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Why no man’s an island

An isolated island, around 630 km from the western coast of New Zealand, Monuriki is nothing less than a paradise with its blue lagoon, white sands, and a natural habitat. But the hidden paradise can become an apparition of hell, if you find yourself stranded on it. Like Chuck Noland—played by Tom Hanks in Cast Away—who is marooned on Monuriki for over four years after a plane crash, where he not only loses touch with mankind but also with his sanity. Surrounded by ocean, with only coconut and rainwater to survive on, it is isolation that he is most scared of. To avoid loneliness, Noland befriends a volleyball. He even draws a face on it and gives it a name—Wilson. Wilson gives Noland a reason to stay sane until he plans to escape Monuriki.

That’s what isolation does to humans. Since the pre-historic era, man is living in settlements. Philosophers, thinkers, and poets have captured in their works the importance of living in groups and how it impacts an individual’s life. “Man is by nature a social animal,” said the ancient Greek philosopher Aristotle. What he said hundreds of years ago holds true even today and will continue to do so as long as human civilisation exists. It is a reality no individual can escape from. Why? Because humans cannot ‘live’ like an island—in isolation, disconnected from the rest of the world. To thrive and prosper in life, we need human connection, a sense of belongingness, and a community where people can interact and socialise.

This raises an important question. Why do we need society? Since the pre-historic era, man is living in settlements. In his theatre essay, ‘The shadow of the Gods’ American playwright, Arthur Miller writes: “Society is inside of man and man is inside society, and you cannot even create a truthfully drawn psychological entity on the stage until you understand his social relations and their power to make him what he is and to prevent him from being what he is not.” Miller’s notion of the interdependence of a society and an individual—that both grow together—has become a talking point for many experts and their studies.

So, what happens when an individual drifts away from human connection? In their research ‘Relation between Individual and Society’, sociologists FM Anayet Hossain and MD Korban Ali wrote: “Society liberates and limits the activities of men and it is a necessary condition of every human being, and need to fulfillment of life. Society is a system of usages and procedures of authority and mutual aid many divisions of controls of human behavior and of liberties… Society exists only where social beings “behave” toward one another in ways determined by their recognition of one another.” To test the limits of his mind, professional poker player Rich Alati agreed to live in solitary confinement for 30 days. For a month he had to live in a small room, with only essentials and no human company. On day 21, when he realised, he couldn’t bear it anymore, Alati opted for an early eviction.

Researchers who work in isolated areas like Antarctica go through a similar predicament, only worse.


The company of others contributes to the growth of every individual living in a settlement or a society. Hossain and Ali also concluded in their study: “Man depends on society. It is in the society that an individual is surrounded and encompassed by culture, as a societal force. It is in the society again that he has to conform to the norms, occupy statuses and become members of groups.” This being said, occupations can, sometimes, force an individual to work in isolation that can become a nightmare.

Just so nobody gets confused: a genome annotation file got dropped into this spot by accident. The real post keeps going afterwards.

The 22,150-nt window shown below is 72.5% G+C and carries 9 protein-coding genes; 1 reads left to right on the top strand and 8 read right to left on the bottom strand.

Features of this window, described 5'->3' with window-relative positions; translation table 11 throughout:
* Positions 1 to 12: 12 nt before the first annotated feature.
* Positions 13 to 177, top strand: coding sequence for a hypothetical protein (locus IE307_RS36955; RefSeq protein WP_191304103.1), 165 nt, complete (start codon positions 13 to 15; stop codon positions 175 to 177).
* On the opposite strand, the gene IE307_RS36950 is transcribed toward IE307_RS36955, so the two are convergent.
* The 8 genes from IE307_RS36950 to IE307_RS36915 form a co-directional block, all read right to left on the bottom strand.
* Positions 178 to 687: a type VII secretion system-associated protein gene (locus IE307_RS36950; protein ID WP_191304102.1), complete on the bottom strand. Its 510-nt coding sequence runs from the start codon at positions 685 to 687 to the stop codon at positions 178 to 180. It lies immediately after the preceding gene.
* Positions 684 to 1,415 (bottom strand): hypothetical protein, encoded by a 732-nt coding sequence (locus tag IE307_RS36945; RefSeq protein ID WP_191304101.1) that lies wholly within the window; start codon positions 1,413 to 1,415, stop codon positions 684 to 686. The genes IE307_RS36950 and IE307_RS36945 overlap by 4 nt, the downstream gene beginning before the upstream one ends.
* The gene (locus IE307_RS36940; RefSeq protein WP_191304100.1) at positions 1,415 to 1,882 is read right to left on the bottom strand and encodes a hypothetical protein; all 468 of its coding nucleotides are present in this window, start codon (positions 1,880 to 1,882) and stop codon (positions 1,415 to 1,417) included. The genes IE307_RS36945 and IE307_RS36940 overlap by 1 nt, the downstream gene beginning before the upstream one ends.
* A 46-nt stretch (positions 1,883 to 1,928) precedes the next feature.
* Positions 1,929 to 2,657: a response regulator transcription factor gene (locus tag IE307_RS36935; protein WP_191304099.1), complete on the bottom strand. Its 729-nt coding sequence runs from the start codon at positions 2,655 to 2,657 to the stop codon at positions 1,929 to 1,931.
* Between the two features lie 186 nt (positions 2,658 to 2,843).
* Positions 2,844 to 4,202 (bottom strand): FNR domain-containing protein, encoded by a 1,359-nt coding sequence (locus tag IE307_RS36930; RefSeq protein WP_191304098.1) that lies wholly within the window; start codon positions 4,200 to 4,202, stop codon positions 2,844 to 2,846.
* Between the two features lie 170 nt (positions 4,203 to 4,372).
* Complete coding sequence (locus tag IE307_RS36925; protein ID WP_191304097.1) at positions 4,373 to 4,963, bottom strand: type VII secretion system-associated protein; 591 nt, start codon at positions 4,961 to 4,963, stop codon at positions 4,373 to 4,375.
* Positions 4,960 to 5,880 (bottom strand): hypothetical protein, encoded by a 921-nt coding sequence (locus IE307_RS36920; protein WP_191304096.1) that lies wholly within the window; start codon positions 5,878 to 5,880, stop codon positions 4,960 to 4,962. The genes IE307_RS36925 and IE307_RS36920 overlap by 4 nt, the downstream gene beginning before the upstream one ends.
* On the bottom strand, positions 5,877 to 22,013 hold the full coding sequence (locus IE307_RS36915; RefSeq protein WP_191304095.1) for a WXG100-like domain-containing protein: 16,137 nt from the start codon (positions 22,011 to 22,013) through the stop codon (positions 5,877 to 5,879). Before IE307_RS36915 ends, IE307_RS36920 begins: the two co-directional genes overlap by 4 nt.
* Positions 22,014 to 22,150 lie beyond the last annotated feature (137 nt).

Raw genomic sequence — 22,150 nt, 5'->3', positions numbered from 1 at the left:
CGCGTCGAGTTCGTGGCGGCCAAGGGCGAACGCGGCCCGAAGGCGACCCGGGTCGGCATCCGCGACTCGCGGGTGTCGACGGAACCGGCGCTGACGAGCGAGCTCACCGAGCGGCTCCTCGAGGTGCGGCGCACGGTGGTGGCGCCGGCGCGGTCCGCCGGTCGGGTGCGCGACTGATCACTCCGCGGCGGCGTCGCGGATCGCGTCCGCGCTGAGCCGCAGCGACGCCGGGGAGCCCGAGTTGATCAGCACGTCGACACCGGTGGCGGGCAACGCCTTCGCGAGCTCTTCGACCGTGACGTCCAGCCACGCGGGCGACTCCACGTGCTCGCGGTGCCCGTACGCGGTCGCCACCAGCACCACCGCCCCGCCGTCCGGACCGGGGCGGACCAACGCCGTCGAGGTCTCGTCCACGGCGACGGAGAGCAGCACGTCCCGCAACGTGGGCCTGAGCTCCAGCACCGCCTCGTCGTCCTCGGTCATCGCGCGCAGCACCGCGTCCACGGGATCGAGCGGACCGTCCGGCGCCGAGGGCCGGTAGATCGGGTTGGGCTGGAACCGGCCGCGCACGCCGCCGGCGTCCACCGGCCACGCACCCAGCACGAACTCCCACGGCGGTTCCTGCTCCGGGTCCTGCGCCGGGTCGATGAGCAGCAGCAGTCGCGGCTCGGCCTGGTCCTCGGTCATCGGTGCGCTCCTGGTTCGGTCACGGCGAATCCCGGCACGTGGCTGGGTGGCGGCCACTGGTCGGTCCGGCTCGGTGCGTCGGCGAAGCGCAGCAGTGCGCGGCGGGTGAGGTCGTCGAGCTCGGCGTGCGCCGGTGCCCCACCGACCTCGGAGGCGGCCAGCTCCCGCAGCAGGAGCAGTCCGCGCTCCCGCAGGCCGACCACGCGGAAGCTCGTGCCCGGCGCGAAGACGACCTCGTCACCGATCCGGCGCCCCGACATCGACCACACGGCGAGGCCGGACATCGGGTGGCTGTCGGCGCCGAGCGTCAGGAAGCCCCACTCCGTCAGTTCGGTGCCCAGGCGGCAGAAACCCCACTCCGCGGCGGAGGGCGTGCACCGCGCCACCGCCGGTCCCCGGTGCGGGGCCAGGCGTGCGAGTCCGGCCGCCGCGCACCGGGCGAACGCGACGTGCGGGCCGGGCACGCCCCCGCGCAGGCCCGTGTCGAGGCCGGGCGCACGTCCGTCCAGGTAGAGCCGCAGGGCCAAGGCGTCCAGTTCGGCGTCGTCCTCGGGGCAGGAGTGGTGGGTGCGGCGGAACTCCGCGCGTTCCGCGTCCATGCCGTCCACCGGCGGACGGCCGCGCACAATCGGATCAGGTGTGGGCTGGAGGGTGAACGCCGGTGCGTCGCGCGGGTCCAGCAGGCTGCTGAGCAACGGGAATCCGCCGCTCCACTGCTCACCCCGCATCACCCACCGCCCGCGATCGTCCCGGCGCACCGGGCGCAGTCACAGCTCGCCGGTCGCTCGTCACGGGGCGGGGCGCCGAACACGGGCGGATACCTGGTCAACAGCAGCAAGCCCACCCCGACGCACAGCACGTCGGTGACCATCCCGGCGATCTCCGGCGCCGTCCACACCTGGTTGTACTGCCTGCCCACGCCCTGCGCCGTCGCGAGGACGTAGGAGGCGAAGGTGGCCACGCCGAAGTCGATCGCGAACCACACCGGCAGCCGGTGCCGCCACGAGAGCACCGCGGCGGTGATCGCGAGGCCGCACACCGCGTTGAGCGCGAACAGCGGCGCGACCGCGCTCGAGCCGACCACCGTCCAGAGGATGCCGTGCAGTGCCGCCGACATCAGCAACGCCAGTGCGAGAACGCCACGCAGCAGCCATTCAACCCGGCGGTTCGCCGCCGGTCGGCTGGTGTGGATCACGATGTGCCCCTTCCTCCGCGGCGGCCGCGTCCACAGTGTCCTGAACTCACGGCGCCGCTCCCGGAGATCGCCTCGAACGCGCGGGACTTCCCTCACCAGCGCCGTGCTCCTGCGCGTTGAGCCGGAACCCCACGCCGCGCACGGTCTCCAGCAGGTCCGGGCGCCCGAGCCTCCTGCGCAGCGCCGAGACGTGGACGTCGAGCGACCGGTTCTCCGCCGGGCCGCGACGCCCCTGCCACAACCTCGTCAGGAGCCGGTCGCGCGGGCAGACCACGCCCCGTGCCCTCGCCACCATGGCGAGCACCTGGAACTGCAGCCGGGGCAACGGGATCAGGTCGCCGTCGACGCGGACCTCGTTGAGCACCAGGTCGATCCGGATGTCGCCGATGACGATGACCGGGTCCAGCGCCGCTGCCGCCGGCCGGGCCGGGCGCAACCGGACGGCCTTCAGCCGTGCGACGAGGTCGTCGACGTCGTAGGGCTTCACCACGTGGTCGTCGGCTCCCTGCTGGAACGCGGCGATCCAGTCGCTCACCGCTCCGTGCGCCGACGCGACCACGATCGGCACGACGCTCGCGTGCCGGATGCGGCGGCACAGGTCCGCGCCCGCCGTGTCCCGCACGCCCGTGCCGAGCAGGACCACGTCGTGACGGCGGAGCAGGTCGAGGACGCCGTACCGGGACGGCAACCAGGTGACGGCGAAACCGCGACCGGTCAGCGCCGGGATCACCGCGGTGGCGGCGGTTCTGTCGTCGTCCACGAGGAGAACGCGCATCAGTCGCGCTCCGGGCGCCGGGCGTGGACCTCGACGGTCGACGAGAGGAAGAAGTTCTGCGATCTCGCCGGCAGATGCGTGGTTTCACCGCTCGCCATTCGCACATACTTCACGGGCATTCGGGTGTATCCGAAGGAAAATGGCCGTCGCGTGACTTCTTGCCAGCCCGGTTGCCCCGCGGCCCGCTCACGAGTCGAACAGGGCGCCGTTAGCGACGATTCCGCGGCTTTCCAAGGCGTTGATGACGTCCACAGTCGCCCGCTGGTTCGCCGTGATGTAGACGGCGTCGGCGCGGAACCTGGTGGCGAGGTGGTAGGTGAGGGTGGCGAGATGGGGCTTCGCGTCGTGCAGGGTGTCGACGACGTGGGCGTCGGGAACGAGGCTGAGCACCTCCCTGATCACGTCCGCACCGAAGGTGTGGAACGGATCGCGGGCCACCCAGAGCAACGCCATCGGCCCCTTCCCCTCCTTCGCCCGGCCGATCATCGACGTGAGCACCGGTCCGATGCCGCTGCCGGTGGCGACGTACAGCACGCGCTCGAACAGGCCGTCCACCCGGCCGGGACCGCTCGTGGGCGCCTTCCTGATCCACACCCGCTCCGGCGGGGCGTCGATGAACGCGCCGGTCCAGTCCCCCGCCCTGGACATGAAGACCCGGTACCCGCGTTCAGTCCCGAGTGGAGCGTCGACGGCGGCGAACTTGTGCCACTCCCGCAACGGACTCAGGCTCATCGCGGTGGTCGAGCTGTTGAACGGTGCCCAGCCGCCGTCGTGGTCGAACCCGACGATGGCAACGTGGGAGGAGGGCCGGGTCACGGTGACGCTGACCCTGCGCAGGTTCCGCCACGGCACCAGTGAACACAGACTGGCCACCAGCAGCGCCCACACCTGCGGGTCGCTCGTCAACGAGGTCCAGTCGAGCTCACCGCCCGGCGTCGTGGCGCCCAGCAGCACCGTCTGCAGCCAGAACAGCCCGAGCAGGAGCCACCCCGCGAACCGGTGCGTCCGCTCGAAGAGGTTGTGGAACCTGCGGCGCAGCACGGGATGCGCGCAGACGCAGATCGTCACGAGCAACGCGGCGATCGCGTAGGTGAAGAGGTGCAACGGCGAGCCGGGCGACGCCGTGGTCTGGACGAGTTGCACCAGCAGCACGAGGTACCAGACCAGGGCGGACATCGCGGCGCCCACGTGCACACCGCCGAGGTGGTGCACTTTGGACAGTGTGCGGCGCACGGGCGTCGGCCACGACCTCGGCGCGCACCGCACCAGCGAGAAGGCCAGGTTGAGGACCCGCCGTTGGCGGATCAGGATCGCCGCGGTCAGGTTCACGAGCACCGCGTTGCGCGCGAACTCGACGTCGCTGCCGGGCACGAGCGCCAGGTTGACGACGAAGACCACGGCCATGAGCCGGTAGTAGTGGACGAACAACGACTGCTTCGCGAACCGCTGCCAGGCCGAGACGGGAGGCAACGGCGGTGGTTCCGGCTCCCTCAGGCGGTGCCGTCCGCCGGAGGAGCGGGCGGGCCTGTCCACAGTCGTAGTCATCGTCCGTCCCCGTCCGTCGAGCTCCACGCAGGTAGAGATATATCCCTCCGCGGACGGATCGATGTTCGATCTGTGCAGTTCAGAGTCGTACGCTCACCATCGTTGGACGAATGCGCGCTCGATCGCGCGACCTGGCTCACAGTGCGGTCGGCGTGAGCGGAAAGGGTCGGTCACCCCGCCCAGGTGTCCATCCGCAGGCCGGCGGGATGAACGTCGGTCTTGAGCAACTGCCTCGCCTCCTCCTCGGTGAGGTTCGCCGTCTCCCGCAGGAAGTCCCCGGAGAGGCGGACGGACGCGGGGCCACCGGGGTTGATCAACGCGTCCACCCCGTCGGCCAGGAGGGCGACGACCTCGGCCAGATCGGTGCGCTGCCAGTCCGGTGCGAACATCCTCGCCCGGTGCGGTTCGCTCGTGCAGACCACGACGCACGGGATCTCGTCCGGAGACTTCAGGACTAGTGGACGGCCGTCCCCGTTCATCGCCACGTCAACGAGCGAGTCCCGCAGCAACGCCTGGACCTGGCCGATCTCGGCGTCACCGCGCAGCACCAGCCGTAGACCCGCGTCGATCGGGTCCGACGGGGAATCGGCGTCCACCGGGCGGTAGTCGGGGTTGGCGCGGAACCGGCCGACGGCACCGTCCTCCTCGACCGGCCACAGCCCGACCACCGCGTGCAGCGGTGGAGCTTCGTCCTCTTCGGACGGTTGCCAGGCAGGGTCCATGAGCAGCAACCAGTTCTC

Researchers who work in isolated areas like Antarctica go through a similar predicament, only worse. Living for months together in a place with coldest temperatures and erratic climate, researchers stationed at Antarctica fear isolation the most. University of British Columbia psychologist Peter Suedfeld, who is looking for ways to help researchers at the North Pole says, “If you’re stuck there with somebody you really can’t stand, too bad. You’re stuck with them. And if you’re missing somebody who’s far away, too bad. You’re stuck without them.”

What happens to the mind in isolation is not difficult to comprehend, given the number of psychosomatic issues and diseases it causes. A study conducted by Cigna, a health services organisation, throws a spotlight on the perils of living in isolation. Leading the study, Cigna’s chief medical officer Douglas Nemecek says, “Loneliness has the same impact on mortality as smoking 15 cigarettes a day, making it even more dangerous than obesity.” Anti-social behaviour, depression, suicidal thoughts, decreased memory, cardiovascular diseases are just a few effects of isolation.

In this age of connectedness, isolation is the least of the worries. With social media platforms that are built to bring people closer, the world is a busy place with no room for solitude. Billions of people are sharing pictures of backyard barbecues or simply posting ‘what’s on their mind’. In fact, amid such a social maelstrom, one needs to escape from the constant commotion of interactions and conversations. The trouble is when this ‘escape’ goes too far, and you get disconnected for too long. It’s easy, then, to lose sight of building connections in life, so much so that it’s hard to find the way back into society.

We need each other. There is no other way around this reality. Humans can exist and evolve only if everyone works together, shares their ideas, and helps each other in their journeys. That’s how humans have thrived since the beginning of time.

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